Quantcast
Environmental News for a Healthier Planet and Life

Even 'Moderate' Consumption of Red and Processed Meat Increases Colon Cancer Risk, Study Finds

Food
Even 'Moderate' Consumption of Red and Processed Meat Increases Colon Cancer Risk, Study Finds
heshphoto / Image Source / Getty Images

By Jessica Corbett

Eating even "moderate" amounts of red and processed meat increases the risk of colon cancer, according to a new study of nearly half a million adults in the United Kingdom.


For over five years, experts at the University of Oxford, University of Auckland and the cancer research arm of the World Health Organization (WHO) analyzed the diets and cancer rates of people who voluntarily participate in the UK Biobank research project.

The findings, published Wednesday in the International Journal of Epidemiology, align with previous research and subsequent warnings from public health experts about the risks of colon cancer, also known as bowel or colorectal cancer.

"Our results strongly suggest that people who eat red and processed meat four or more times a week have a higher risk of developing bowel cancer than those who eat red and processed meat less than twice a week," said coauthor Tim Key, deputy director of Oxford's cancer epidemiology unit.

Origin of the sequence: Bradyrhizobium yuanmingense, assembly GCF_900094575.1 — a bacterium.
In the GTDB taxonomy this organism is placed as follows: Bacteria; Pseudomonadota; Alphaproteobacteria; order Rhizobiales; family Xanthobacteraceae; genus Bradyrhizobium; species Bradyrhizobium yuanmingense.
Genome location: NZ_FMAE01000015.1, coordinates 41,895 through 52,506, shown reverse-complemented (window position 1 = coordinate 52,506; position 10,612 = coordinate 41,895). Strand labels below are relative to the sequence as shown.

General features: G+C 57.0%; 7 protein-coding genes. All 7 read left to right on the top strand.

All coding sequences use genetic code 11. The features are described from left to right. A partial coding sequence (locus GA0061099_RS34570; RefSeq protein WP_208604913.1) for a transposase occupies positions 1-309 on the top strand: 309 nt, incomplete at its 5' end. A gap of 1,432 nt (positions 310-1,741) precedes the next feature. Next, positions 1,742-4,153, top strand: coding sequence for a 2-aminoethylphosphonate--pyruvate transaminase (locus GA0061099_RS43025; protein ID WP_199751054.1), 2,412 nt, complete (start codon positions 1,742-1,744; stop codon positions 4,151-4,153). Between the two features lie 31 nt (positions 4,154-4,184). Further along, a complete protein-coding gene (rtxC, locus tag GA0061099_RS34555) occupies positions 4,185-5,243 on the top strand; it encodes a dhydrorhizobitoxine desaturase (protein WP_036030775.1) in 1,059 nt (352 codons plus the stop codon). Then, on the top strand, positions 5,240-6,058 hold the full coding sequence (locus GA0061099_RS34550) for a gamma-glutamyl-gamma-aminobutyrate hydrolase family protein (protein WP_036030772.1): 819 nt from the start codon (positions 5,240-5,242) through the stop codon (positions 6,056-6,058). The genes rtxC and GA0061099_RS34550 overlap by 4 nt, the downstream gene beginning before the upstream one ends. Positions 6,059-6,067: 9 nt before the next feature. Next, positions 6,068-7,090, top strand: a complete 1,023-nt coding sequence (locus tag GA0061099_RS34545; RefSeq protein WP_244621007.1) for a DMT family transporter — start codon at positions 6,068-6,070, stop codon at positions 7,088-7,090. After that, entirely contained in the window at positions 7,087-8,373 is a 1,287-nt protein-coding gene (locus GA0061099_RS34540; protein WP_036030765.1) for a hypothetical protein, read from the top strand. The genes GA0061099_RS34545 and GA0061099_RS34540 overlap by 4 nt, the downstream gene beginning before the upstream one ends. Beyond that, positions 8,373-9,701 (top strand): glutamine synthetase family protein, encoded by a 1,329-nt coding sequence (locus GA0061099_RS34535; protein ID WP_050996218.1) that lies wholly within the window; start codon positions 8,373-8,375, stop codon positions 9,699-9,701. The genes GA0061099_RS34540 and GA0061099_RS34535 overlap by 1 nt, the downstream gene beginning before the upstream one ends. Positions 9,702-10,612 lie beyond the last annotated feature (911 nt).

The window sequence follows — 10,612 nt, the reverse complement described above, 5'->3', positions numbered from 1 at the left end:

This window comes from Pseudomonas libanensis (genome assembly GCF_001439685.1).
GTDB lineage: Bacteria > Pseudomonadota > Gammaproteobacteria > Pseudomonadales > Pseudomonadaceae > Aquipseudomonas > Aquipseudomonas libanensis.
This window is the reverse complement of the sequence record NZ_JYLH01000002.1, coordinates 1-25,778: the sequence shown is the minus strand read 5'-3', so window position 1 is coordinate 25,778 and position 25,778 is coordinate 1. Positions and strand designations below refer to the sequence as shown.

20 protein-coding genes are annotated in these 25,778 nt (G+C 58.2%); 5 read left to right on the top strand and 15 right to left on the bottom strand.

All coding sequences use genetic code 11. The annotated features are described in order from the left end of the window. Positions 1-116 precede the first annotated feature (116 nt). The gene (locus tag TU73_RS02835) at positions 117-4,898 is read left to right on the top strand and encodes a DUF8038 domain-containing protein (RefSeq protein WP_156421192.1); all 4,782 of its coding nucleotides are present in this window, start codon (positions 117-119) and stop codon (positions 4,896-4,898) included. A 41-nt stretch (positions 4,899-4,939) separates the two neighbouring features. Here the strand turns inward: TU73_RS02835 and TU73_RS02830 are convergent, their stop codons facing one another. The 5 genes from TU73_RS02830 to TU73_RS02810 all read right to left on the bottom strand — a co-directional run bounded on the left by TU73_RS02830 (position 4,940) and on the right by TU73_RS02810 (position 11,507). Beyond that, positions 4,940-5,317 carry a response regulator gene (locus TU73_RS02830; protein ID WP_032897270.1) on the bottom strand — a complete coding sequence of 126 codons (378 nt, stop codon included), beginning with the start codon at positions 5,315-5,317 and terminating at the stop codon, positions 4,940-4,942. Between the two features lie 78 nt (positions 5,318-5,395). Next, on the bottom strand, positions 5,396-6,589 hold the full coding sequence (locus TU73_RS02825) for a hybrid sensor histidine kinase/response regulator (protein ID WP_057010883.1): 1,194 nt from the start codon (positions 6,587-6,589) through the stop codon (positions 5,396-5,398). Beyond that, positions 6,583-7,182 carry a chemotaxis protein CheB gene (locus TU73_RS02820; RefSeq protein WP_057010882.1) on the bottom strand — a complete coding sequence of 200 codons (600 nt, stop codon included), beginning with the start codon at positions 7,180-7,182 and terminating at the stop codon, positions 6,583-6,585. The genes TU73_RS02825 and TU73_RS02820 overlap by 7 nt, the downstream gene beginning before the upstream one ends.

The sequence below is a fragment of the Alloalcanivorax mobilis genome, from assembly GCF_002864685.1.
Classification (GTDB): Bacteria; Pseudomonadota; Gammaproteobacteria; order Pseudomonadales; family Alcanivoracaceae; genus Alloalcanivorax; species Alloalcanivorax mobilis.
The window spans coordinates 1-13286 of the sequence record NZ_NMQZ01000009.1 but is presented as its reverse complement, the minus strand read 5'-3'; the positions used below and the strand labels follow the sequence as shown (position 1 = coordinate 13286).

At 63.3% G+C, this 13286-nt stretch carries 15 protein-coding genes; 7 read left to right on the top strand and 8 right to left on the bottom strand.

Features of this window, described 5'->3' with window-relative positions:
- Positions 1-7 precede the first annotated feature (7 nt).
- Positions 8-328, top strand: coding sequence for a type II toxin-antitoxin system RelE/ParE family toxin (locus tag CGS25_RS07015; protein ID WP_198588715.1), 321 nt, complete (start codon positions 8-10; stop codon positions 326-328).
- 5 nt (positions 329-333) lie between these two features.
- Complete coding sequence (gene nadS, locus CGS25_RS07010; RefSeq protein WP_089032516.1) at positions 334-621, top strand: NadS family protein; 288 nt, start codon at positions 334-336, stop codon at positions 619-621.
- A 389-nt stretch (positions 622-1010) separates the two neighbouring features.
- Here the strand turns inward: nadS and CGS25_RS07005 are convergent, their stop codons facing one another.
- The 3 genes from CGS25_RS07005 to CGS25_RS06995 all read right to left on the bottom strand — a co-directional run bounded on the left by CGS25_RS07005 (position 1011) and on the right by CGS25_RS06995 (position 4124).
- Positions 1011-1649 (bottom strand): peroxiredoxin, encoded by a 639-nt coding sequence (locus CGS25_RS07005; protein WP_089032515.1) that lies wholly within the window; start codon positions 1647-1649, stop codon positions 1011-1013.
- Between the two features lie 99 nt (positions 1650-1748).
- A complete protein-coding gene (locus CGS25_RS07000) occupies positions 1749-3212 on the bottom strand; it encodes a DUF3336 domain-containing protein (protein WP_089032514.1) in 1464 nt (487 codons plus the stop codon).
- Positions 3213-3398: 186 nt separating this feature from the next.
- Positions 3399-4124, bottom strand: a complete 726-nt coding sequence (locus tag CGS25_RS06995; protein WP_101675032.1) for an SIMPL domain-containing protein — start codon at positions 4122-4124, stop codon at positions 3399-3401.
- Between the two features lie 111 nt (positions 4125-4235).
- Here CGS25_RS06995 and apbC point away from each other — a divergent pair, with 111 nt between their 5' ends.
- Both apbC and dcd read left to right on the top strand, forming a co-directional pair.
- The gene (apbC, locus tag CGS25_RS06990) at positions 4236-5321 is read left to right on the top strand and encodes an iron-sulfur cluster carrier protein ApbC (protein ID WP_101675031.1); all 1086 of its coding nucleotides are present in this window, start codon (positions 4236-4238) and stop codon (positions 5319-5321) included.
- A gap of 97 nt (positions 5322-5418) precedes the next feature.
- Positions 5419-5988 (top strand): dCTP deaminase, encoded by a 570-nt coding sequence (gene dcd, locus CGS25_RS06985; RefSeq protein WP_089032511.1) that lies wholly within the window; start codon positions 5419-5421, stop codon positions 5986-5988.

"Most previous research looked at people in the 1990s or earlier, and diets have changed significantly since then," Key added, "so our study gives a more up-to-date insight that is relevant to meat consumption today."

The new study showed that people who ate about 76 grams of red and processed meat daily — in line with the UK government's dietary guidelines — had a 20 percent higher chance of developing colon cancer than those who ate only 21 grams per day. Researchers also found that the cancer risk rose by 19 percent for every 25 grams of processed meat — a slice of ham or a rasher of bacon — that people ate daily, and by 18 percent for each 50 grams of red meat — equivalent to a thick slice of roast beef or a lamb cutlet.

The WHO's International Agency for Research on Cancer classified processed meat — which is salted, cured, fermented, smoked or otherwise treated to "enhance flavor or improve preservation" — as carcinogenic to humans in 2015. The U.N. agency also named red meat — including including, beef, veal, pork, lamb, mutton, horse and goat — as a probable carcinogen.

With the new report, "we are not claiming that therefore the [UK] government recommendation is wrong and should be changed," given that other nutritional aspects would need to be considered, Key told The Guardian. "The main message for the public is that it reinforces the government advice that we shouldn't eat large amounts of red and processed meat."

For those looking to cut back on their meat consumption to reduce their cancer risk, lead author Kathryn Bradbury, a senior research fellow at the University of Auckland, said, "you can try having meat free lunches, or days, and swapping red meat for chicken, fish or legumes."